The European Parliament today voted to revise draft EU legislation on investment funds (the UCITS directive), a sector that is valued at almost €6.3 trillion. The legislation, which is being shepherded through the European Parliament by Green draftsperson/rapporteur Sven Giegold, also included provisions on remuneration and performance fees, which were both narrowly defeated during the voting. After the vote, Sven Giegold, Green finance spokesperson, stated:
“Today is a black day for investor protection in Europe. Conservative and Liberal MEPs voted down rules reducing excessively risky speculation by investment fund managers. This has prevented any significant, comprehensive change of the culture in the financial industry.
"Crucially, MEPs have voted against capping bonuses for fund managers and employees with an influence on investment decisions to a maximum equivalent to the fixed remuneration. 24 months of pay should be more than enough incentive for fund managers and employees to successfully carry out their duties. This provision would have complemented the recently adopted EU rules capping bankers’ bonuses, ensuring these rules cannot be circumvented and providing for a level playing field.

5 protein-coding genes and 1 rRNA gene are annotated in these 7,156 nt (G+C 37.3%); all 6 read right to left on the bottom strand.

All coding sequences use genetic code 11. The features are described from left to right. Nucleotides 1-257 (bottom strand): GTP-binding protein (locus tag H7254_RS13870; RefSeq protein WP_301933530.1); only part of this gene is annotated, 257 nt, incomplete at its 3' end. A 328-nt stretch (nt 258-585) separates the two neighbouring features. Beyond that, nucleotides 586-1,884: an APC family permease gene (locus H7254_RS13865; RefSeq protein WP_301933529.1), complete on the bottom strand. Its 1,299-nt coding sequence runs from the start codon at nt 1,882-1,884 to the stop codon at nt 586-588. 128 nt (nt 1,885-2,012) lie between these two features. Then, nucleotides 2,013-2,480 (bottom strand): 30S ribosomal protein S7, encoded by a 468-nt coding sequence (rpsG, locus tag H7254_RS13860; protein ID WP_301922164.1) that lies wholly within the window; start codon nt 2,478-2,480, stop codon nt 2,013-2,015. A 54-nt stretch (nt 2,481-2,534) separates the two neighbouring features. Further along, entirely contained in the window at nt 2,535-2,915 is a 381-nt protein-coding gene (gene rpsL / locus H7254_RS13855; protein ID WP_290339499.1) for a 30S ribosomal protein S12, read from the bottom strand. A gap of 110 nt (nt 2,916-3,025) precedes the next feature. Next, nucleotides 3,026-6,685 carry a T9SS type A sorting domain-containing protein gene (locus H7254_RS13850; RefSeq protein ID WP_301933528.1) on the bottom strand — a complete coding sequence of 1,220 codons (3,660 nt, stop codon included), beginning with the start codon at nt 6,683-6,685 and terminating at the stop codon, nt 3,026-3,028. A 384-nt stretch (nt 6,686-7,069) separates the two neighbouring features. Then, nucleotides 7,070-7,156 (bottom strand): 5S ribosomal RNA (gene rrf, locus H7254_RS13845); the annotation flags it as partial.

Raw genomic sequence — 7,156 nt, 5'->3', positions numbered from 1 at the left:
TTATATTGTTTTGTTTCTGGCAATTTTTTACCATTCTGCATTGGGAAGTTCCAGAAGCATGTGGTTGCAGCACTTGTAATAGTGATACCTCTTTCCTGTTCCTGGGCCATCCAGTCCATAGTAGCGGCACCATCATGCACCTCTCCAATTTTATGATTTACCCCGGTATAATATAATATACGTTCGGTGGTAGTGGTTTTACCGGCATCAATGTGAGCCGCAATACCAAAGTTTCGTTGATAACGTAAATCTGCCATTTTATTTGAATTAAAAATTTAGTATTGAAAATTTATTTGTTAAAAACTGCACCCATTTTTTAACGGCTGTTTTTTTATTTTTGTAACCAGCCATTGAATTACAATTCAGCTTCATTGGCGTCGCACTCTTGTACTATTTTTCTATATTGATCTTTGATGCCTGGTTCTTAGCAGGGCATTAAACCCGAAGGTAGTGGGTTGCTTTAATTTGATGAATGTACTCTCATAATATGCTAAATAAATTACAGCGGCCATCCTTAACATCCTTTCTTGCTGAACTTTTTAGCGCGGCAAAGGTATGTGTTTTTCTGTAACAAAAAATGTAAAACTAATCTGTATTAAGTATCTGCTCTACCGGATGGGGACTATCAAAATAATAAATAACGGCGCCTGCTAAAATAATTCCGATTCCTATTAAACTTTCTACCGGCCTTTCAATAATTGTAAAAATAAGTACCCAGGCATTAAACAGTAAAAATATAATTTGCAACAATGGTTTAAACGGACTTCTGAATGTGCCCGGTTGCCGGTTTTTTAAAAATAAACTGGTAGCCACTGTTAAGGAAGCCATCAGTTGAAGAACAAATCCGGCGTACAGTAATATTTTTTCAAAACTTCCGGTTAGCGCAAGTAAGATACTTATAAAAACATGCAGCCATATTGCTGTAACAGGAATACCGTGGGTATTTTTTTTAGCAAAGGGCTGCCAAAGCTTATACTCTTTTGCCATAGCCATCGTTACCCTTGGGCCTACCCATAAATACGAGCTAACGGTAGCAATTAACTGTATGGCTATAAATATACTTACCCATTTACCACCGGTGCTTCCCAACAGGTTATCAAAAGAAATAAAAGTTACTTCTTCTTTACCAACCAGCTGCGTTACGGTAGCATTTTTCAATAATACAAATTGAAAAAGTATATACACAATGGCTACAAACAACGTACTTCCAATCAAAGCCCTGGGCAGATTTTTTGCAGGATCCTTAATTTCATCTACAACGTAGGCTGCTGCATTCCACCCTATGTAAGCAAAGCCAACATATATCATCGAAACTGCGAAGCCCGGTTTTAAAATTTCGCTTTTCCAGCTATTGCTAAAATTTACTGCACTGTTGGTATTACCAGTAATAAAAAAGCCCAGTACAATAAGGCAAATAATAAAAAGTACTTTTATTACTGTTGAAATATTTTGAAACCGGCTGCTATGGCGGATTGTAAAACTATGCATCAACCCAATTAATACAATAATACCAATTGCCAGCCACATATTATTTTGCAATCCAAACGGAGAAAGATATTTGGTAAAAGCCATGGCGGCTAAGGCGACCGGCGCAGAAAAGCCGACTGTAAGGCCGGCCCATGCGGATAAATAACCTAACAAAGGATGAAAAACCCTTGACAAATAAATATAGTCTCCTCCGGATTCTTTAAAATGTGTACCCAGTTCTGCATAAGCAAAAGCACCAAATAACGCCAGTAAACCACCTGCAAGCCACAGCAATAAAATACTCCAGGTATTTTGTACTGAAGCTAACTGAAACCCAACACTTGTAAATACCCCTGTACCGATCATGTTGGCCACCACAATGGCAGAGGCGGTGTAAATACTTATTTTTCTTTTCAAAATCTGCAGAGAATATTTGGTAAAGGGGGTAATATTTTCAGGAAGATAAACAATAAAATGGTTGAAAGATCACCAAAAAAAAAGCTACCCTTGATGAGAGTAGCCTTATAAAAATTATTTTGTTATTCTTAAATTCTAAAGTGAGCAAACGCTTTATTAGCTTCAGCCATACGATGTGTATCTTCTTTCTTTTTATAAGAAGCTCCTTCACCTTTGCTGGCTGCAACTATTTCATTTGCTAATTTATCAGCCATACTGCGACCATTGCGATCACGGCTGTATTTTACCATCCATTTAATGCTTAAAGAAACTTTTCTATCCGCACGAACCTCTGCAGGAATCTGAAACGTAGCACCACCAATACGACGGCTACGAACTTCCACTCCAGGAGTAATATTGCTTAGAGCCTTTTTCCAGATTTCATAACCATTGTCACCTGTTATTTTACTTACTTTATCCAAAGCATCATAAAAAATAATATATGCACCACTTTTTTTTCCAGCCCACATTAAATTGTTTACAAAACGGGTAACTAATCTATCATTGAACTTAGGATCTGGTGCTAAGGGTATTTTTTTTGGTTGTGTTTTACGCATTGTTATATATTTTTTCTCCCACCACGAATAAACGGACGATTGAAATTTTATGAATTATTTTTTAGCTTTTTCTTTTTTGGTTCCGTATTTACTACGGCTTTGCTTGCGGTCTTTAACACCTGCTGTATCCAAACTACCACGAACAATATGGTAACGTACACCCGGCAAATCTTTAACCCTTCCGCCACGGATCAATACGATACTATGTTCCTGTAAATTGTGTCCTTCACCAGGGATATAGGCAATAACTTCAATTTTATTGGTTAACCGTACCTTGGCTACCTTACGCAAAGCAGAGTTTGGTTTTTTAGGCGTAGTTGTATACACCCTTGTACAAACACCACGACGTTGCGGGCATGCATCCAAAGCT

"Additionally, conservatives and liberals deleted rules proposed by the economic and monetary affairs committee to significantly limit performance fees for management companies. These opaque fees demanded by management companies are a rip-off for investors, unfairly reducing their income from funds.
"However, MEPs today also broadly endorsed the original proposals from the EU Commission aimed at improving investor protection through strict liability on depositories, combined with tougher sanctions: strengthening and harmonising existing regimes to limit the scope for arbitrage. All amendments by Conservative and Liberal MEPs to weaken the Commission’s proposal were therefore defeated in the end.
"Now that the European Parliament has finalised its position on the UCITS V reform, it's up to the Council to make progress on the dossier. In upcoming trialogue negotiations, today's achievements will have to be defended against the interests of individual Member States. Consumer protection relating to investment funds has to be regulated at European level to provide a level playing field for undertakings carrying out business throughout the Union and from any Member State."